EnergySage’s Solar Energy News Roundup

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solar energy news

Sometimes it feels like news moves at the speed of light! EnergySage is here to keep you in the loop with our roundup of solar energy news for the week of November 30th, 2015.

Dubai to Instate Mandatory Rooftop Solar by 2030

Last week, the Emir of Dubai announced a new policy for mandatory solar installation as a part of a major clean energy strategy, committing the city to the following renewable energy timeline:

  • Generate 7% of city’s energy from renewable sources by 2020
  • Generate 25% by 2030
  • Generate 75% by 2050

This timeline is reliant on the completion of all four phases of the Al Maktoum Solar Park – a major solar power plant already under development in Dubai. Once completed, the park will be one of the world’s largest solar plants and operate at an estimated 5000 MW of capacity. As the largest city in the United Arab Emirates, Dubai’s announcement is critical in paving the way for renewables in a heavily fossil fuel reliant Middle East.

Solar CEO Advocates for the End of the ITC

One leader in the solar industry raised eyebrows this week after supporting something that most industry stakeholders are trying to prevent: the end of the federal ITC. In a letter sent to U.S. lawmakers, Sunnova CEO John Berger expressed that the federal Investment Tax Credit has served its purpose and should expire at the end of 2016 as planned. The ITC is a 30% tax credit for residential solar systems and is widely regarded as one of the most important federal policies in driving solar adoption.

Middle Class Leads Solar Adoption, Says California Report

A new report on California’s rooftop solar market showed a surprising trend: middle class buyers are adopting solar at faster rates than wealthier populations. For example, in Fresno County, the lowest income group showed a higher deployment of solar than in the two highest income groups. Considering the study only included net-metered households in the California market, these findings support another common trend in the solar industry: low-to-middle income households benefit the most from net-metering policies, as their electricity bill reductions can make an outsized difference in monthly expenditures.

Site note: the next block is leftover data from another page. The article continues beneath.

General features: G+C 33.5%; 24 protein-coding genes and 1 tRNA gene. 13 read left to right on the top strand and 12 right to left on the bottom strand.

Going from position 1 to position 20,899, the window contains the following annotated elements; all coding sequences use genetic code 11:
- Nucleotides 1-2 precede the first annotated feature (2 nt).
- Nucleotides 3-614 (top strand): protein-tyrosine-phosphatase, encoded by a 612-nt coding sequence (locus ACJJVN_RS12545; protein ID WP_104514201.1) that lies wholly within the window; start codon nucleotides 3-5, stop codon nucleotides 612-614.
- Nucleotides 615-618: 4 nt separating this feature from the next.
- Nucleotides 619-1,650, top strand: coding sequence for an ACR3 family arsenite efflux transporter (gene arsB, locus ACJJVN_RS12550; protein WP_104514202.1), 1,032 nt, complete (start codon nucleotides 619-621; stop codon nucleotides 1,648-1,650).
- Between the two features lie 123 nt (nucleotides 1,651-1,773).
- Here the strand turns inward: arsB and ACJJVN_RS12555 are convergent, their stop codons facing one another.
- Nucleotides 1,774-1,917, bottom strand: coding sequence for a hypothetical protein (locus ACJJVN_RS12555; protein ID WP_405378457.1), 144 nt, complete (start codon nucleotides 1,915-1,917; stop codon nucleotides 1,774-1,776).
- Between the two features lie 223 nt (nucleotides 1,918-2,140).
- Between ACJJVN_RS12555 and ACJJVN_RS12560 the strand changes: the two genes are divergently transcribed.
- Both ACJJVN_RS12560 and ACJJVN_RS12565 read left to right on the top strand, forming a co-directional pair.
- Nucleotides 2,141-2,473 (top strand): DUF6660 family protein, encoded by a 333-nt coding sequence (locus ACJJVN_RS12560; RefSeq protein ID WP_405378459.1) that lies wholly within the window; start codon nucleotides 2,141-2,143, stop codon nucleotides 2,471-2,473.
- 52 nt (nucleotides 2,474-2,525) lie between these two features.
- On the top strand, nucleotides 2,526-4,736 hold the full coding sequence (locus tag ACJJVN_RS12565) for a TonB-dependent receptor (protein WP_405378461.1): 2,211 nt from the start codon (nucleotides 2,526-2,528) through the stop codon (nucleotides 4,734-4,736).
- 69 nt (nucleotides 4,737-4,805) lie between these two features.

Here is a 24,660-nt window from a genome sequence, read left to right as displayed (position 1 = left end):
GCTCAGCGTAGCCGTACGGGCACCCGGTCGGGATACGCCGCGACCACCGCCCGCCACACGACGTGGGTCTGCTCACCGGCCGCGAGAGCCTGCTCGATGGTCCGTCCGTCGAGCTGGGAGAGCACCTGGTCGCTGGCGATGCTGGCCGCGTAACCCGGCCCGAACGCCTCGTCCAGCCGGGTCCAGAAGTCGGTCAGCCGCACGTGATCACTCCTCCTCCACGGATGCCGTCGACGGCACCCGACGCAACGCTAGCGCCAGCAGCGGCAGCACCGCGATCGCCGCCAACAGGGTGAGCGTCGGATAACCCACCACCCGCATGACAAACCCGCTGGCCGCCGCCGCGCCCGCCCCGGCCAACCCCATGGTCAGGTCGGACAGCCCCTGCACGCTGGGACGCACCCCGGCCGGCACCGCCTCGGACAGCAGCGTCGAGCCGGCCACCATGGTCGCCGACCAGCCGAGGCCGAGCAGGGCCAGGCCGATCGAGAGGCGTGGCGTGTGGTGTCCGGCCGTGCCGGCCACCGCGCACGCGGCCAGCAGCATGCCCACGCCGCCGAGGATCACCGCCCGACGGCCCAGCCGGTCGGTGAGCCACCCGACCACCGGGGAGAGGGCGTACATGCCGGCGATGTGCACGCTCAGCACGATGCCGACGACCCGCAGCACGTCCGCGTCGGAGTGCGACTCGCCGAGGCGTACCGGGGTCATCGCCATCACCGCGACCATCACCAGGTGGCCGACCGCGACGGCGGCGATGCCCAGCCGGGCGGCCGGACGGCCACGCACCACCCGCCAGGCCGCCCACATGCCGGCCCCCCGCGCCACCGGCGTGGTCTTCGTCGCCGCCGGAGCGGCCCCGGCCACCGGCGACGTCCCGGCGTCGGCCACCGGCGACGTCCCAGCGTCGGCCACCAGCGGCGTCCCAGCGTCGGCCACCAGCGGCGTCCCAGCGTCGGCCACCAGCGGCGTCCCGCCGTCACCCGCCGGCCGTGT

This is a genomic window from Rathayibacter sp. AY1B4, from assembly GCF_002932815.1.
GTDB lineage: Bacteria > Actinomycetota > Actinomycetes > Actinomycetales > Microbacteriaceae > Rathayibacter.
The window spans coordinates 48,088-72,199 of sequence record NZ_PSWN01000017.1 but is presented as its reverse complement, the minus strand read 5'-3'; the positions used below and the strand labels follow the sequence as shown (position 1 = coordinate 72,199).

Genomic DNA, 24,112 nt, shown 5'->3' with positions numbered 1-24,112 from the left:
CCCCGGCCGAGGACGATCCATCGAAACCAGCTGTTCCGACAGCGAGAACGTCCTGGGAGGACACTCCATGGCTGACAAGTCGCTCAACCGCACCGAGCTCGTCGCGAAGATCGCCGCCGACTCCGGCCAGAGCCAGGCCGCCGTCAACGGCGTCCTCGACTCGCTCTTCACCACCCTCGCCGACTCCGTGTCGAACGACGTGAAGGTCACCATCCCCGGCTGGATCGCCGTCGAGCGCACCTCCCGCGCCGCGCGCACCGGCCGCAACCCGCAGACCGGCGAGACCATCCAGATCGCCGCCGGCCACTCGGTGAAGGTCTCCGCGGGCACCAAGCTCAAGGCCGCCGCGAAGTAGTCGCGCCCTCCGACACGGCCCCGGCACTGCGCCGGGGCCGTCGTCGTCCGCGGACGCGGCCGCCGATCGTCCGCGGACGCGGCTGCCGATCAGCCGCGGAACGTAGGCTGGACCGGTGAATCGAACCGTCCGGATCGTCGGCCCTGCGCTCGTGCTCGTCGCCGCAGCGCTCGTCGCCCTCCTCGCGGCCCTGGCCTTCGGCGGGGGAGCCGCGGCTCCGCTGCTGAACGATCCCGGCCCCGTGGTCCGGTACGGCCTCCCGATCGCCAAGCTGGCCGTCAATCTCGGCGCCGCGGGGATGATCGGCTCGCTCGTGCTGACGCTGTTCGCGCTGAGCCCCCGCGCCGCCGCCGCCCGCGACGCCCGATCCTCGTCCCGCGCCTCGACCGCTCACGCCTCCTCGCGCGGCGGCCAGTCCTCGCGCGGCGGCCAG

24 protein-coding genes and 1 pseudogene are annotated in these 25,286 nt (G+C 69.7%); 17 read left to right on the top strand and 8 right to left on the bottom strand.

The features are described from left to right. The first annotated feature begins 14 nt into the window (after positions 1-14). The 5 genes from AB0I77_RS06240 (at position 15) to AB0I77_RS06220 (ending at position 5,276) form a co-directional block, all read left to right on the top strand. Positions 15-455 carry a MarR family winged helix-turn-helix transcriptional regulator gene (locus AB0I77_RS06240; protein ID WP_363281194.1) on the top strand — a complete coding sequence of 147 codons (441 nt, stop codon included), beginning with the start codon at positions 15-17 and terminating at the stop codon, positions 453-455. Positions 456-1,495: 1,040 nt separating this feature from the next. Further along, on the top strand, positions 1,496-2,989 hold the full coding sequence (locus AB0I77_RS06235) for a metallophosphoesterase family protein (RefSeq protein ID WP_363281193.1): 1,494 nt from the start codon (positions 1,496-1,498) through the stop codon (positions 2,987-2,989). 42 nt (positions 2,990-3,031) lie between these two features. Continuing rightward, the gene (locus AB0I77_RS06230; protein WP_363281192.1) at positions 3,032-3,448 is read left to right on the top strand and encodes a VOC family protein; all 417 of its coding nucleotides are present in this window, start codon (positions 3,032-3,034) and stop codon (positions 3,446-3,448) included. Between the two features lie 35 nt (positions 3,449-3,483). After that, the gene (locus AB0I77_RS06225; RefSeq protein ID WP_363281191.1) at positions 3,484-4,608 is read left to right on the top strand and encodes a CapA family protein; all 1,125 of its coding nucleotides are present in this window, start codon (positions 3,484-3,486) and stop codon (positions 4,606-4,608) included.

Walmart Remains Corporate Leader in Solar

SEIA’s annual solar business report was released this past week and we’ve highlighted the top 3 solar savvy discoveries:

  1. Walmart was named the leader in solar among corporations once again with 142 MW of installed PV capacity among 348 completed installations.
  2. The total installed solar by U.S. corporations is enough to offset 890,000 metric tons of CO2 each year.
  3. Solar corporations showed a 59% increase in PV installations in 2015 compared to last year’s report. Great work!

Your Weekend Solar Reading

  • The Paris Climate Conference (COP21) began last week, with 200 nations coming together to begin a long and complicated discussion about how to best respond to the growing threats of global climate change. One interesting statistic that is being cited by numerous countries: the world’s richest 10% produce roughly 50% of the world’s carbon emissions. And in an almost perfect numerical parallel, the world’s poorest 50% produce just 10% of the world’s carbon emissions. India’s Prime Minister Modi has cited this imbalance, stating that his country should not have to stifle its growing economy in order to fix a problem caused by others. As the talks continue, a predominant question will be how to determine levels of responsibility and which nations should face the largest emissions cuts.

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